Raising the Bargh

He had also said that ‘enforcer’ Julian Shaw had been spending a lot of time in New York. So what is he up to in Times Square? Bargh pauses. “Supernova is about the history of the American cocktail from the 1850s and great American Comfort food such as meat loaf, tacos.” Grits? I ask. “Yes, grits,” he says devoid of enthusiasm, for once. In the next breath he goes on to say that he found a New Yorker working in Chelsea market in south west London, who makes great doughnuts – yes doughnuts. When was the last time you had a great doughnut…?

Bargh’s idea for a ‘doughnuterie’ is to have a special trolley in Supernova where guests, customers, ‘dough-nutters’ even, can customise their doughnuts. Jam or no jam sir? Strawberry, raspberry or peanut butter, sir? As it’s New York maybe there should be a ‘pickleback doughnut’ made with Jameson Irish whiskey and pickle juice.

“It is my job to inspire the clients and the team,” says Bargh. “It’s no good having a great idea if you can’t execute it. That is why Julian spends a lot of time training. We are constantly travelling. We have to have great passion as every client wants something different.”

How on earth did this all start?  Is there a university course for great hospitality ideas? “I was studying at Chester College and working part time in clubs in Manchester.” He pauses then says something that I didn’t get. Sorry? “I was a table dancer,” admits Bargh looking for a reaction. I try to hide my astonishment. “I also dabbled behind the bar. I loved it. Not knowing what to do, I went into management training with Muswells in the late 1980-90s. I worked with Carol Darwin. She was a really great boss. Never forgot how much  I learnt from her.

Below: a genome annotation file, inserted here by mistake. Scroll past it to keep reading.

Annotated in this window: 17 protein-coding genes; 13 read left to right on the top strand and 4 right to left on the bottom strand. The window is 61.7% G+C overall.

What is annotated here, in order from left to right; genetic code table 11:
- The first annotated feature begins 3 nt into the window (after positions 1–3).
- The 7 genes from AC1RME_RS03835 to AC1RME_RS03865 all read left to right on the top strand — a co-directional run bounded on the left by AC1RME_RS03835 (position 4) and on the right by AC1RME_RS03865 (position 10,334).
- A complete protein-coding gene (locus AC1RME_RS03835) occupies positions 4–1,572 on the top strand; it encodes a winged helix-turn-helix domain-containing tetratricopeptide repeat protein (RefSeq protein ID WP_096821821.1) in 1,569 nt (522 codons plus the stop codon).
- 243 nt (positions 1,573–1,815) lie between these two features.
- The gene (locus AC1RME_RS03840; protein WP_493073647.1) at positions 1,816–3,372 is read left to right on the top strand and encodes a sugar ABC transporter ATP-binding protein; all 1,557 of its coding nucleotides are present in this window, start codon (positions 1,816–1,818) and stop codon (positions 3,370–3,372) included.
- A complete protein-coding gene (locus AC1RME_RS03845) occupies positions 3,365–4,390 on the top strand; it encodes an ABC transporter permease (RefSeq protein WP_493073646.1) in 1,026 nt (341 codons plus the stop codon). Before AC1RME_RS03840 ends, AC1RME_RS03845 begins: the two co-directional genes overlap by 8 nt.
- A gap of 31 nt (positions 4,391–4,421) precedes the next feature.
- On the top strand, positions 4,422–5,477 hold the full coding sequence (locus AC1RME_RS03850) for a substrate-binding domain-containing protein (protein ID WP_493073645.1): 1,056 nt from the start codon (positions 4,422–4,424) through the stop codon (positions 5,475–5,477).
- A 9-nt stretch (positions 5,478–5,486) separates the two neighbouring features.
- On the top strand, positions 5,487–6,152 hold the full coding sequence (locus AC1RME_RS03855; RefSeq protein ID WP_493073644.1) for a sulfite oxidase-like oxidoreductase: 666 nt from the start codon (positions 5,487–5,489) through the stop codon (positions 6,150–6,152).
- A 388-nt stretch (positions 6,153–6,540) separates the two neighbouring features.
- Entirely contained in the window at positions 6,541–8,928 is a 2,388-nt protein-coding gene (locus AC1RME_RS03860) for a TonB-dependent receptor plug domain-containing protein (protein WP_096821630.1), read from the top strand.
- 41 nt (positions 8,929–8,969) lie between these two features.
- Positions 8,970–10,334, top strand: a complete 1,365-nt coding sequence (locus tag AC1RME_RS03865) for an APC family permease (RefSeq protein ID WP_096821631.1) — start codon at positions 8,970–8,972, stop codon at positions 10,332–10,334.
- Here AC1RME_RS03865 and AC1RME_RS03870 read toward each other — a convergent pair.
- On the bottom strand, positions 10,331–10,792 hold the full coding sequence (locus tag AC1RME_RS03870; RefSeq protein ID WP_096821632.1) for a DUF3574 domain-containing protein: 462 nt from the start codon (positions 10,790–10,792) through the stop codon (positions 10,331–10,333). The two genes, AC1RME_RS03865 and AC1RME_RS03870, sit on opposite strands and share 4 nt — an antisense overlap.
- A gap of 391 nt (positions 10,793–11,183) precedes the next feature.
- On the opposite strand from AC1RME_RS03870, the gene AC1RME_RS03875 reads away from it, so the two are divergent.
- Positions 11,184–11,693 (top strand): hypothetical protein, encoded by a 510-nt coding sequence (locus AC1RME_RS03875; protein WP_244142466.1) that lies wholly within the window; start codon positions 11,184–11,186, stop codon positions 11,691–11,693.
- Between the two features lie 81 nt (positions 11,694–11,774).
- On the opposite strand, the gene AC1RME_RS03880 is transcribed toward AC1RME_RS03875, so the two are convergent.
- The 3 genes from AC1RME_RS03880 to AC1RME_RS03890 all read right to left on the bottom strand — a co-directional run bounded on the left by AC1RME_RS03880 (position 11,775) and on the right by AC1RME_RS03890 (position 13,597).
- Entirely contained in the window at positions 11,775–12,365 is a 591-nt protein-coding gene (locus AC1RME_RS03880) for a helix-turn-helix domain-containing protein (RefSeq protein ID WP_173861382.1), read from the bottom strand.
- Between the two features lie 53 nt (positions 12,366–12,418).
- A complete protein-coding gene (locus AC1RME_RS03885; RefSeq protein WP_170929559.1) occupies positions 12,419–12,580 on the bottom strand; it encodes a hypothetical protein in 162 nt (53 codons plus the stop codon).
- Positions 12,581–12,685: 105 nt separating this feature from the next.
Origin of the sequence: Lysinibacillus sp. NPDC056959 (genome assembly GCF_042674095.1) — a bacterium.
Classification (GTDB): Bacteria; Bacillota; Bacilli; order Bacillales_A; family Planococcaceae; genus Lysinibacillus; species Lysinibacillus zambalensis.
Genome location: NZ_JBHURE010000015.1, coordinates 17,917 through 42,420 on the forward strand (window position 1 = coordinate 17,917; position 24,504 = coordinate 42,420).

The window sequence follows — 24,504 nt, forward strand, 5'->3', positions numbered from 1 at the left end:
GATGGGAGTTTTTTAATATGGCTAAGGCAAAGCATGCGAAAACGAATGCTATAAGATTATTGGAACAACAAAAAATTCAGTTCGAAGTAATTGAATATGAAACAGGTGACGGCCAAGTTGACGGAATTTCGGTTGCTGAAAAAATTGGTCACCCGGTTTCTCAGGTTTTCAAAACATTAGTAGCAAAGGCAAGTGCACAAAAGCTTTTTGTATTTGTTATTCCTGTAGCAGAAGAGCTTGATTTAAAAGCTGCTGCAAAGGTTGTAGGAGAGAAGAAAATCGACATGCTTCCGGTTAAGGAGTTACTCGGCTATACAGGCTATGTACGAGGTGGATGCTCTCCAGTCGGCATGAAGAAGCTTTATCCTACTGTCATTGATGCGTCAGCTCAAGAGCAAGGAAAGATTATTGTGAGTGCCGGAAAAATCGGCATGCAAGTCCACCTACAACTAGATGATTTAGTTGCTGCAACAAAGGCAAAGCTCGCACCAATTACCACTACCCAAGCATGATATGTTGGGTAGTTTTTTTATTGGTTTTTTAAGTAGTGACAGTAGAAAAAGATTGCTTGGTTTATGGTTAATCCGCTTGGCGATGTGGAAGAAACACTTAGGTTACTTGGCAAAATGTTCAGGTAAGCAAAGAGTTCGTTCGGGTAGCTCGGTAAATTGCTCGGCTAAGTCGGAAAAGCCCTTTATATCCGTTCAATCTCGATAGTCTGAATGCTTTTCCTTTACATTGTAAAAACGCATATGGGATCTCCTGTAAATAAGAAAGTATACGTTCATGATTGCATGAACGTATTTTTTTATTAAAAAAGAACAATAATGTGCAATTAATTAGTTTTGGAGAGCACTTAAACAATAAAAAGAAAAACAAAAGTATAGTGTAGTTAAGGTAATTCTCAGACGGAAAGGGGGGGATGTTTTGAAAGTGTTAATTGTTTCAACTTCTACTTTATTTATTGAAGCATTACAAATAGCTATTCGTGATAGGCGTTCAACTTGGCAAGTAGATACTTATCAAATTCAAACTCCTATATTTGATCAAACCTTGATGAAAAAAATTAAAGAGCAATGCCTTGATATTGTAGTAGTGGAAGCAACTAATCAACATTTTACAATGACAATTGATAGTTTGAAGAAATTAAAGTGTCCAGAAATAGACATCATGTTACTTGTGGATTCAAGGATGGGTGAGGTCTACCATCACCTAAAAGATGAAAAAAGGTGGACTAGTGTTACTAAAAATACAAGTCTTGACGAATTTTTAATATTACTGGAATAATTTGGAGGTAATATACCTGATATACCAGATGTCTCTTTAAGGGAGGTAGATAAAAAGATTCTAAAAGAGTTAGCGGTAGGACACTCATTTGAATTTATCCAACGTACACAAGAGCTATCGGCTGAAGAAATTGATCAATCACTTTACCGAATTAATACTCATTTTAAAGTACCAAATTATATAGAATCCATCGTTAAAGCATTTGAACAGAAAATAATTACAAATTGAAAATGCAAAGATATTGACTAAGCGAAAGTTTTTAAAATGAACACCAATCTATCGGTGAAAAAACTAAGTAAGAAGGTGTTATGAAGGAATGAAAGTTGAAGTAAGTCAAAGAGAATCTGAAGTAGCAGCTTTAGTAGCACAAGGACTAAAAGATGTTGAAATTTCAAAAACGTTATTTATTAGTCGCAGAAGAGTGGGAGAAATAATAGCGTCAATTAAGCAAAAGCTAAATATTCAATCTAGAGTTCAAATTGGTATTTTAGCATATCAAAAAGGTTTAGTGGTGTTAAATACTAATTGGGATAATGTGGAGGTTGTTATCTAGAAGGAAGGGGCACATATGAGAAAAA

“I worked around Northampton and Cardiff, ending up in London. I worked for Whitbread on new ventures. I opened an Italian restaurant in Westbourne Grove.” He starts to reel them off: “I worked for Tower Thistle. Then Wagamama and the Pelican Group, Karen Jones, My Kinda Town with Peter Webber and Luke Johnson, who had the Caprice and Daphne’s. I worked for all the key players.”

Indeed he did. These are the names of some of the seminal players who have led the transformation of formal dining and hospitality in London. It has been a lot more than just about chefs such as Marco Pierre White, Gordon Ramsay, Raymond Blanc et al. London was pretty much a gastronomic desert (not dessert) before all these people started producing new, fresh ideas and instilling professionalism in the higher end of the hospitality sector.

Then what happened? “I went to the States,” Bargh says. “I did not know what to do. I had worked for some great bosses but I did not want to go into operations. Nor did I want to own a restaurant or bar. I advised a couple of people. I did the Zetter Bar at the Hilton Park Lane, and Hakkasan. I decided to start up my own business. Twelve years later there are 15 of us,” he says.

To describe Hakkasan as a Chinese is saying Johnnie Walker Blue Label George V is just another blended Scotch, or Château d’Yquem is a sweet, sticky wine. Best to leave the description to the experts. 

Here is what Square Meal magazine says about it: “A cross between an edgy, black-suited nightclub and a moody restaurant (think John Travolta’s Swordfish, says a movie buff), Hakkasan’s brand of glitzy, gilt-edged Chinese cooking still rocks the West End.